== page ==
• Medical insurance
• Job security
• Financial reserves
According to the Maslow hierarchy, if a person feels threatened, needs further up Maslow's Needs Pyramid will not receive attention until that need has been resolved.
Physiological needs are those required to sustain life, such as:
According to this theory, if these fundamental needs are not satisfied then one will surely be motivated to satisfy them. Higher needs such as social needs and esteem are not recognized until one satisfies the needs basic to existence.
Applying Maslow's Needs Hierarchy - Business Management Implications
If Maslow's theory is true, there are some very important leadership implications to enhance workplace motivation. There are staff motivation opportunities by motivating each employee through their style of management, compensation plans, role definition, and company activities.
• Physiological Motivation: Provide ample breaks for lunch and recuperation and pay salaries that allow workers to buy life's essentials.
• Safety Needs: Provide a working environment which is safe, relative job security, and freedom from threats.
• Social Needs: Generate a feeling of acceptance, belonging, and community by reinforcing team dynamics.
• Esteem Motivators: Recognize achievements, assign important project and implimentations, and provide status to make employees feel valued and appreciated.
• Self-Actualization: Offer challenging and meaningful work assignments which enable innovation, creativity, and progress according to long-term goals
Nature of Conflict
The conflict is a head bangers one. The conflict is a true conflict that has been escalated. No proactive action has been made to avoid it by the organization even if this latter has indication like being call terrorism and Taliban.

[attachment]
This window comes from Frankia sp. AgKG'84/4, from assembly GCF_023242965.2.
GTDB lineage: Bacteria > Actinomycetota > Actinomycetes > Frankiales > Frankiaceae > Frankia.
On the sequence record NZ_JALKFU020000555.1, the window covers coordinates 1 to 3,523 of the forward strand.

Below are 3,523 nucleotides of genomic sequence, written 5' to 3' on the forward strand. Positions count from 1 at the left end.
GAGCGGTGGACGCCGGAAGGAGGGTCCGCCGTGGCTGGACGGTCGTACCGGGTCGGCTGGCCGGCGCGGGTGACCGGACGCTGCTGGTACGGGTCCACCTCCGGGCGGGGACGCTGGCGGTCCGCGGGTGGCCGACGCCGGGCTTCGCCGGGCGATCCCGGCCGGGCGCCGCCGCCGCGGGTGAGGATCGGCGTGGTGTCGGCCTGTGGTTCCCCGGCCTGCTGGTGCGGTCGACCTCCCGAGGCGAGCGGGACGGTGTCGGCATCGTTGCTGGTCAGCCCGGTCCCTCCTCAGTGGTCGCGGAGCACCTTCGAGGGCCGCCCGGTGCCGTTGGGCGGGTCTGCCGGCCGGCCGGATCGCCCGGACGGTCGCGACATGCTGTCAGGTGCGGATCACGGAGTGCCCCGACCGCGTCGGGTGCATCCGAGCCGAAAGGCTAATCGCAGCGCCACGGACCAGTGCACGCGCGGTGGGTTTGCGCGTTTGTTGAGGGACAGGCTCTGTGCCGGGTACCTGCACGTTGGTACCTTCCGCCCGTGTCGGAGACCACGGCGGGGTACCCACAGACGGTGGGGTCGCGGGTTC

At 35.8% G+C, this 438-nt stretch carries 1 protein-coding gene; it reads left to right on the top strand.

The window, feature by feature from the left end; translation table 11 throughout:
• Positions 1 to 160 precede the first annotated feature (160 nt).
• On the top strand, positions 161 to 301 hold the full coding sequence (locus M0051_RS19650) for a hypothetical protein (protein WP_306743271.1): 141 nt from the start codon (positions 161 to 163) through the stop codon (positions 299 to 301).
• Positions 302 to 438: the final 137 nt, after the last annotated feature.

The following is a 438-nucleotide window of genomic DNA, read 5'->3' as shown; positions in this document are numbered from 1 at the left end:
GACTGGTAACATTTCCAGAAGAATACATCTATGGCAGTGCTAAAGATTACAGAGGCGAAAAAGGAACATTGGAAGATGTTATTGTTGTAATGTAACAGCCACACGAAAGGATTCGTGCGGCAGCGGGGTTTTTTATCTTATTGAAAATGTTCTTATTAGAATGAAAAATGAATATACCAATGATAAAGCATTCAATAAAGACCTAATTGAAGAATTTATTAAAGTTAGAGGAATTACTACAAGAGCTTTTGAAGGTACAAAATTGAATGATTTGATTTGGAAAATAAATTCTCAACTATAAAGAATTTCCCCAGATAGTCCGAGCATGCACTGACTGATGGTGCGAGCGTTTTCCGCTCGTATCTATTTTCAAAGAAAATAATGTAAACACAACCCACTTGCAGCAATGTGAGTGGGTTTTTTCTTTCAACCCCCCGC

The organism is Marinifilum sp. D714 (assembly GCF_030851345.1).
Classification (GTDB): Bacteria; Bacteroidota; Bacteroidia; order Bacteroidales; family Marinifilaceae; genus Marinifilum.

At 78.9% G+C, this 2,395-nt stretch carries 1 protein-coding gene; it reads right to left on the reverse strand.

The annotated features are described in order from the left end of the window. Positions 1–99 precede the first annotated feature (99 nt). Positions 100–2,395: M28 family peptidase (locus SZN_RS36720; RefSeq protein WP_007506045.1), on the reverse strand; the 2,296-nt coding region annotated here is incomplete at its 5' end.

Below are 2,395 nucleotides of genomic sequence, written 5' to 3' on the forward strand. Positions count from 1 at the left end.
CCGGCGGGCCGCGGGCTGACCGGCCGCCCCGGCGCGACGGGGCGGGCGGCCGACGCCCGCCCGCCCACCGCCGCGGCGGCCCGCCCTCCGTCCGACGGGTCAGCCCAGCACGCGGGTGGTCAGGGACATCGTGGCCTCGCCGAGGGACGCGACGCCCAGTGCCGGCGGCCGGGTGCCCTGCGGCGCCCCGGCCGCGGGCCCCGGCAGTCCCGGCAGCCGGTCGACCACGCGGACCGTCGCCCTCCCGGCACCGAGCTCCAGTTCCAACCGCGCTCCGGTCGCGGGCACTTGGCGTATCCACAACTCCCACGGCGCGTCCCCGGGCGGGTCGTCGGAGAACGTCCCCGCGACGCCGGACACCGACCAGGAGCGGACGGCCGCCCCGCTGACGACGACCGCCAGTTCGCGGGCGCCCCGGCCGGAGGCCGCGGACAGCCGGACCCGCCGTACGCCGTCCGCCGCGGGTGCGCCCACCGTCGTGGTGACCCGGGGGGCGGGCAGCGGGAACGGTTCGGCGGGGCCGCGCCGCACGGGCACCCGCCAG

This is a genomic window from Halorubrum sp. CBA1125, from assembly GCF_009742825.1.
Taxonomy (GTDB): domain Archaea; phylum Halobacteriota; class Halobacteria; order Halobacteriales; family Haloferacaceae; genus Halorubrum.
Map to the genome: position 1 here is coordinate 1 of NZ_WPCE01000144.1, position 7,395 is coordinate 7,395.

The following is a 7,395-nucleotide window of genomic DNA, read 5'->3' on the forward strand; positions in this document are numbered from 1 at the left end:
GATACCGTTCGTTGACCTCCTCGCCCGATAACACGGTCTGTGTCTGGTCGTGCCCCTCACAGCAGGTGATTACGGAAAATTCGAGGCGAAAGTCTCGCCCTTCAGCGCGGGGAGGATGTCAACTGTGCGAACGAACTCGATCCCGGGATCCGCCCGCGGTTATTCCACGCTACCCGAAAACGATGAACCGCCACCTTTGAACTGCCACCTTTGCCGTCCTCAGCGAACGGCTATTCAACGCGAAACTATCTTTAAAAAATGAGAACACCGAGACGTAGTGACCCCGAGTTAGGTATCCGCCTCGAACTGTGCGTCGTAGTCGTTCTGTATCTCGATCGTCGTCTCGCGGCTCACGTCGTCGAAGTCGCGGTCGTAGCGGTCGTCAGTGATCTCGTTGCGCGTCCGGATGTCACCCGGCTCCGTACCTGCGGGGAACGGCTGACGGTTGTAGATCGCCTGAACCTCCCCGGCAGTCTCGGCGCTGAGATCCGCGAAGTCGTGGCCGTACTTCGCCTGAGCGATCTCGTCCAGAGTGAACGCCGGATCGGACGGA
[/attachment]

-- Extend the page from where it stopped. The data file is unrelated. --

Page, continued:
Moreover the spokeswomen of Fairmont Hotel and Resort Inc did not take immediate attention about the problem.
In this case the communication has been broken down and there is no hope that the parties can be reconciled. And because of no proactive action, the company has been sued by their Muslim employees.
Trigger over Roles, Policies and Procedures
The Muslim employees did not feel accepted and respect by their co-workers and was constantly abuse and physically threatened by them. The co-worker did not respect the policies of the organization and even more they did not respect the antidiscrimination law.
According to the text 2 Muslim employees were terminated unlawfully.
One employee was fire because it seems that he/she make some insinuation about other co-worker. Another one has been accused to terrorize the Hotel.
All this case did not follow the procedure of termination because none of them have been relevant. Moreover some co-workers were not been discipline when they threaten the Muslim employees. It was general plot against these employees.
Trigger over Relationships
Because of their belief of their belief, the Muslim employee has been treated unfairly by the co-workers. They have been threatened and harassed. They do not feel accept by their coworker.
They have been put aside for promotion.